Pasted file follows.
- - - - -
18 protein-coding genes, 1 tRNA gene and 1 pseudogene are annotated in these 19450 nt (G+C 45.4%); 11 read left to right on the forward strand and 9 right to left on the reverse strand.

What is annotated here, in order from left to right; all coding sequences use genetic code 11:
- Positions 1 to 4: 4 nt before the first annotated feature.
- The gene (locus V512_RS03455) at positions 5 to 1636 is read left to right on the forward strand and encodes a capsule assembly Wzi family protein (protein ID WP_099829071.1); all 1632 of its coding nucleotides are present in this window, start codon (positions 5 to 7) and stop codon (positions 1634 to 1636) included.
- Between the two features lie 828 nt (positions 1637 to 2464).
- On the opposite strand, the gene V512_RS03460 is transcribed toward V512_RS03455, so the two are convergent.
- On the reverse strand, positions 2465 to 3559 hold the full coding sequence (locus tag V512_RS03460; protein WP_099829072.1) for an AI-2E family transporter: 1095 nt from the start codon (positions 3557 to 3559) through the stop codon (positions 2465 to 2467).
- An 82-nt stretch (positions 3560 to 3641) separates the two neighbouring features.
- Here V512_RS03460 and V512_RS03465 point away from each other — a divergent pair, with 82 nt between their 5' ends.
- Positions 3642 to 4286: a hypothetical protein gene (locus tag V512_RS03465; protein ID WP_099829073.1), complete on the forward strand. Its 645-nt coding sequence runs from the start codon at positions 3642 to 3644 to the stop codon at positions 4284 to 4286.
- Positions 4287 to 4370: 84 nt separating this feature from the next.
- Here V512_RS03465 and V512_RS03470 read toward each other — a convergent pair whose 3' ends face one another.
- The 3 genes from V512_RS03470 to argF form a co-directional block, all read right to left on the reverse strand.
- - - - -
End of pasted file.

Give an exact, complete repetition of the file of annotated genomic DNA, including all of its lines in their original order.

18 protein-coding genes, 1 tRNA gene and 1 pseudogene are annotated in these 19450 nt (G+C 45.4%); 11 read left to right on the forward strand and 9 right to left on the reverse strand.

What is annotated here, in order from left to right; all coding sequences use genetic code 11:
- Positions 1 to 4: 4 nt before the first annotated feature.
- The gene (locus V512_RS03455) at positions 5 to 1636 is read left to right on the forward strand and encodes a capsule assembly Wzi family protein (protein ID WP_099829071.1); all 1632 of its coding nucleotides are present in this window, start codon (positions 5 to 7) and stop codon (positions 1634 to 1636) included.
- Between the two features lie 828 nt (positions 1637 to 2464).
- On the opposite strand, the gene V512_RS03460 is transcribed toward V512_RS03455, so the two are convergent.
- On the reverse strand, positions 2465 to 3559 hold the full coding sequence (locus tag V512_RS03460; protein WP_099829072.1) for an AI-2E family transporter: 1095 nt from the start codon (positions 3557 to 3559) through the stop codon (positions 2465 to 2467).
- An 82-nt stretch (positions 3560 to 3641) separates the two neighbouring features.
- Here V512_RS03460 and V512_RS03465 point away from each other — a divergent pair, with 82 nt between their 5' ends.
- Positions 3642 to 4286: a hypothetical protein gene (locus tag V512_RS03465; protein ID WP_099829073.1), complete on the forward strand. Its 645-nt coding sequence runs from the start codon at positions 3642 to 3644 to the stop codon at positions 4284 to 4286.
- Positions 4287 to 4370: 84 nt separating this feature from the next.
- Here V512_RS03465 and V512_RS03470 read toward each other — a convergent pair whose 3' ends face one another.
- The 3 genes from V512_RS03470 to argF form a co-directional block, all read right to left on the reverse strand.